So, to figure out where your business stands by using the language in the FSC and USGBC April documents is not enough to clarify what you need to do. Therefore, I have tried to dig deeper and get some real answers.
What FSC Says
In an effort to obtain some “real world” clarity, I described a number of scenarios to Frank Judd, an inspector for FSC COC at Scientific Certification Systems (SCS), one of FSC’s certifying bodies. I asked him to judge them individually and determine whether or not the firm in each situation needs FSC COC in order to offer materials for LEED projects.
Judd graciously took each into consideration and identified which are subject to being on the FSC COC and which are not. (Incidentally, Judd also acknowledges that it is not always immediately known that FSC COC requirements for the possession and sale of FSC material vary slightly from what USGBC wants.) If you can find your business type in the following descriptions, you will better understand your company’s obligations.
First, the “yes” types of companies that do need to have an FSC Chain of Custody to have their products count toward the earning of LEED credits, according to Judd:
• An architectural woodworking company that is independently owned. It buys FSC materials and cuts them up to make custom wood items, such as cabinets and architectural woodwork that gets attached to a building.
• An architectural woodworking company that is independently owned and buys already constructed cabinets, mouldings or countertops from someone else, but includes them with the architectural woodwork it builds and sells to a general contractor. It delivers to the job site and needs FSC COC, whether it installs the products or not.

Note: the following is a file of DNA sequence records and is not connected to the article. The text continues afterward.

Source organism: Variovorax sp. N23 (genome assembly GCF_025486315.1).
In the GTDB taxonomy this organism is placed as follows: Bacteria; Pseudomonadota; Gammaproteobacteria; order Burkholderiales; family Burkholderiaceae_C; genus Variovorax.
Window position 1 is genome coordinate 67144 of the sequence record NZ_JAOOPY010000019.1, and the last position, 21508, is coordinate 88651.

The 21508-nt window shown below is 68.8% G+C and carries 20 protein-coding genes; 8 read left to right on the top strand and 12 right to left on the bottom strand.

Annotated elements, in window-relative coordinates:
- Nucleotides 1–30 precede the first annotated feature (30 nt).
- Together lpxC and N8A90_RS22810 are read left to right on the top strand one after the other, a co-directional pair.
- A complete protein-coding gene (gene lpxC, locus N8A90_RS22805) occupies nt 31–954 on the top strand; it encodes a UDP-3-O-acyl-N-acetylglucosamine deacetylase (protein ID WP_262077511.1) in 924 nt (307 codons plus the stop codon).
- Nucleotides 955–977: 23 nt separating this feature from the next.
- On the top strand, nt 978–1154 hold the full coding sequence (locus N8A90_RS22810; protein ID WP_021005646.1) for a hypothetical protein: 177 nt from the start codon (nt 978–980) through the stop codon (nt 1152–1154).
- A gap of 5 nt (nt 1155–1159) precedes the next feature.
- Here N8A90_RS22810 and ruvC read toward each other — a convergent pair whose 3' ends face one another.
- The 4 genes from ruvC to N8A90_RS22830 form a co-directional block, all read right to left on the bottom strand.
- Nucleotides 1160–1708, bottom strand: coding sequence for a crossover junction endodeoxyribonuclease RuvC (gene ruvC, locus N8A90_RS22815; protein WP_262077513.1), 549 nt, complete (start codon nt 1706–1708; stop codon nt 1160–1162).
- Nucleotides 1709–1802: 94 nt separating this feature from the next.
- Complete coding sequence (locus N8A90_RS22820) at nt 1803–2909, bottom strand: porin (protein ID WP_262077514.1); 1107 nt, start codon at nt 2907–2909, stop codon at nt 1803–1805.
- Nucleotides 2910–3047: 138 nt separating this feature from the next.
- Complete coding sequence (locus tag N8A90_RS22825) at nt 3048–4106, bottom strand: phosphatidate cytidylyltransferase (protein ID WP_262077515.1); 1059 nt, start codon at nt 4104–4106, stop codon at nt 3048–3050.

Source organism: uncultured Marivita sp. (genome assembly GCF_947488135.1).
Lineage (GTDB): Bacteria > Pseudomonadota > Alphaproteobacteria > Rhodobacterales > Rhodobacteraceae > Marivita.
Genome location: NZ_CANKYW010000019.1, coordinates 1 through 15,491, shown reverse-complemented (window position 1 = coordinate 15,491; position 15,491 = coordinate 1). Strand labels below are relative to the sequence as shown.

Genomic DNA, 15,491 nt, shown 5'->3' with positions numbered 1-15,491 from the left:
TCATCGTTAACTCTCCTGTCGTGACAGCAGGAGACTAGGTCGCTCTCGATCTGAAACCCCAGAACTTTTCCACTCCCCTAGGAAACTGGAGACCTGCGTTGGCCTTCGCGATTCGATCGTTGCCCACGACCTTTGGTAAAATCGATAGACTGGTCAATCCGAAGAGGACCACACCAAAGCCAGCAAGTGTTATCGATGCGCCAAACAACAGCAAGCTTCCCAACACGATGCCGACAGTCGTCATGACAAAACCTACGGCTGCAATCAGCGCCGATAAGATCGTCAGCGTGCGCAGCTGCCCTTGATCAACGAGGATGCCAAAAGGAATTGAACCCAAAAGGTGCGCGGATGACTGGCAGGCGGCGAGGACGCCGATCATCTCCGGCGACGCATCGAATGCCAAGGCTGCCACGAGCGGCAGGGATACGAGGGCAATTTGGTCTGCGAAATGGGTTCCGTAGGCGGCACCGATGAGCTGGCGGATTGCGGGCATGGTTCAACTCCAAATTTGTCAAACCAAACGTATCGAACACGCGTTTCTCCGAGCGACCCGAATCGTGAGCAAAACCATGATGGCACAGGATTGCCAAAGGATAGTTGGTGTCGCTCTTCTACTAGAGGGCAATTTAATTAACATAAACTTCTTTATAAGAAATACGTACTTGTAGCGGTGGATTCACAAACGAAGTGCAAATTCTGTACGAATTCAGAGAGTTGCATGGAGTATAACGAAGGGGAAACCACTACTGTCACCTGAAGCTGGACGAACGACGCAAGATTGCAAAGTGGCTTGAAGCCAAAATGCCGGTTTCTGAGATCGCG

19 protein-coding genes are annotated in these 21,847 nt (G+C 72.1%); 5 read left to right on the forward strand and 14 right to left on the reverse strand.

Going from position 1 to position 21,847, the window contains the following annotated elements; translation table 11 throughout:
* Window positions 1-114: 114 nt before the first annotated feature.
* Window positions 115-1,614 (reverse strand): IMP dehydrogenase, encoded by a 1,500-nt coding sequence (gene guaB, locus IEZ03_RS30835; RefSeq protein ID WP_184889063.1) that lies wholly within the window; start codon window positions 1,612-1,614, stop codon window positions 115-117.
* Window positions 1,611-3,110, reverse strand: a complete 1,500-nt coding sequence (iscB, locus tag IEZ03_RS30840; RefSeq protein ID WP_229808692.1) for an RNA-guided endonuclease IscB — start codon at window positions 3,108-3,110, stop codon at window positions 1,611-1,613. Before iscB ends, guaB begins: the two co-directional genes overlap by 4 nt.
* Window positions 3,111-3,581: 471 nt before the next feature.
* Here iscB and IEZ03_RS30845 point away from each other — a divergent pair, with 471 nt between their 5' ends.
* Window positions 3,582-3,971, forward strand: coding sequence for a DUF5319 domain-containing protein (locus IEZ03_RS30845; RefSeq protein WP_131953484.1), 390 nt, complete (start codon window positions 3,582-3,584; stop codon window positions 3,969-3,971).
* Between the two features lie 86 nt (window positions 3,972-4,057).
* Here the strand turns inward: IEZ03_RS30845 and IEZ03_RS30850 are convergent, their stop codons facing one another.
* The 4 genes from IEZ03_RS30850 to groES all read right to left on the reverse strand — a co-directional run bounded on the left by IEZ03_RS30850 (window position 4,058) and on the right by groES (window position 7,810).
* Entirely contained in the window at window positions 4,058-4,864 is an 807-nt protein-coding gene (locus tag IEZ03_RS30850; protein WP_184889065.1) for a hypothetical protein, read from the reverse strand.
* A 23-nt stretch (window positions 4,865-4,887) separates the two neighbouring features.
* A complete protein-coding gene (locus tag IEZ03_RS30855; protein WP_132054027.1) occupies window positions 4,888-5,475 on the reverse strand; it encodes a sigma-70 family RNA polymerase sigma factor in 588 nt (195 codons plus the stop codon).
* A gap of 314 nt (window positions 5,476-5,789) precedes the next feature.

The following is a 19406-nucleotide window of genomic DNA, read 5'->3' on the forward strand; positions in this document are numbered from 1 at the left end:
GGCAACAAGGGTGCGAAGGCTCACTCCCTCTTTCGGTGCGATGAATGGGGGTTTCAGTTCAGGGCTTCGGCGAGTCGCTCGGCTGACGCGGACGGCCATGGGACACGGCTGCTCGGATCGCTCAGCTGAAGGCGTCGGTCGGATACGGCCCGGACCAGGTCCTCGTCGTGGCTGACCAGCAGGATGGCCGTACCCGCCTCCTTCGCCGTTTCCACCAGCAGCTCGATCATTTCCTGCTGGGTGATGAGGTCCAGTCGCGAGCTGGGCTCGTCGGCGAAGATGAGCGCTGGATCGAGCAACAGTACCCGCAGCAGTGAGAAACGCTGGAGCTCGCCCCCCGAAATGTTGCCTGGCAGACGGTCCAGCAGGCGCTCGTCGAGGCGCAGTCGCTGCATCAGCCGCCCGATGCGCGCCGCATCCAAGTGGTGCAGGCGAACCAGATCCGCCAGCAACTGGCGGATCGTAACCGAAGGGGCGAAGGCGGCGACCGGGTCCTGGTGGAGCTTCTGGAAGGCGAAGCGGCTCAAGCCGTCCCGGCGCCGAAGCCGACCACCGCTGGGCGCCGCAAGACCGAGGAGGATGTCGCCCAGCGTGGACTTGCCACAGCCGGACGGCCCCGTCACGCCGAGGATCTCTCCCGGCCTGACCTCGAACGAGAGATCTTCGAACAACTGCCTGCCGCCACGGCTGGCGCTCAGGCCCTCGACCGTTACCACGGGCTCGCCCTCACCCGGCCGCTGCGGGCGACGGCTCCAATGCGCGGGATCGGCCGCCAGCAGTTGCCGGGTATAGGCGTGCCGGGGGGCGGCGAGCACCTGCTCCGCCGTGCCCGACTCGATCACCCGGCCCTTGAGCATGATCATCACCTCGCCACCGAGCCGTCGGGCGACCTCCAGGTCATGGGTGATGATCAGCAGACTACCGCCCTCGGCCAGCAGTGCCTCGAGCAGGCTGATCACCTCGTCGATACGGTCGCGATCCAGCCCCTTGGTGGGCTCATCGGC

• A custom architectural woodwork company that does not create any of the doors, mouldings, panels or cabinets for the project itself, but makes its entire business from buying FSC products made by several other independent custom architectural woodworking firms. It pursues the work, estimates and bids it, then acts as a project manager, parsing out the work to several other woodworking firms and selling all of it to a general contractor for one building project. Generally, this type of company is referred to as a “broker.”
• A lumber company that sells raw hardwood or dimensional lumber and is owned by a GC.
• The GC who owns the lumber company that sells FSC hardwood or dimensional lumber.
• An architectural woodwork company that is owned by a lumber company.
• Component manufacturers, such as a company that produces drawer boxes for a cabinet company.
• An architectural woodwork or cabinet company that has FSC parts like drawer sides or mouldings made by a component company. The exception to this is when an operation is described and approved by a certifying body as “outsourcing.” (See separate outsourcing discussion below.)
• A component manufacturer that just makes mouldings, whether it sells them to custom architectural woodwork companies, to general contractors or to independent carpenters.
• A general contractor who buys a moulder, sets it up in his machine shop so he can make mouldings for his own projects, but also makes mouldings for other general contractors.
• A general contractor who buys a moulder, sets it up in his machine shop so he can make mouldings for his own projects, but he exchanges the FSC lumber from a lumberyard for mouldings that he makes out of that exchanged material.
(Note: USGBC’s April document, Sub Paragraph D, reminds us that, “The vendor’s COC Certificate number must be shown on any invoice that includes FSC products.”)
The ‘No’ Companies
According to Judd, the following types of businesses do not need to have an FSC Chain of Custody Certificate to have products count toward the earning of LEED credits.